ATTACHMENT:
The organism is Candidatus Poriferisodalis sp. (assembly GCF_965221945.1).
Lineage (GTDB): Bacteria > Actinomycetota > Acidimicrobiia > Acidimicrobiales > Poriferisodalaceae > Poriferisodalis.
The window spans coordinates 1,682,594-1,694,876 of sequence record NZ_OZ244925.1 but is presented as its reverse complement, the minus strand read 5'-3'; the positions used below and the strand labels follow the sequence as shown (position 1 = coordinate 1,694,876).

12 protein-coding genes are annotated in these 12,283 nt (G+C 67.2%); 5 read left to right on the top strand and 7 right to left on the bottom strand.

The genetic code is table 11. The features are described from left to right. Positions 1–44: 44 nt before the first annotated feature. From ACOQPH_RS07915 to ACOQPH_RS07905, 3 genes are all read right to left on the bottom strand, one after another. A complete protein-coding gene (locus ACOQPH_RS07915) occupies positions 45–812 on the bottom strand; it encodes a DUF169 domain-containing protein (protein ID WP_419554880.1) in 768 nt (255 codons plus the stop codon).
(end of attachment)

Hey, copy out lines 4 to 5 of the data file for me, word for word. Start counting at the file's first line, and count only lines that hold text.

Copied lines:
12 protein-coding genes are annotated in these 12,283 nt (G+C 67.2%); 5 read left to right on the top strand and 7 right to left on the bottom strand.

The genetic code is table 11. The features are described from left to right. Positions 1–44: 44 nt before the first annotated feature. From ACOQPH_RS07915 to ACOQPH_RS07905, 3 genes are all read right to left on the bottom strand, one after another. A complete protein-coding gene (locus ACOQPH_RS07915) occupies positions 45–812 on the bottom strand; it encodes a DUF169 domain-containing protein (protein ID WP_419554880.1) in 768 nt (255 codons plus the stop codon).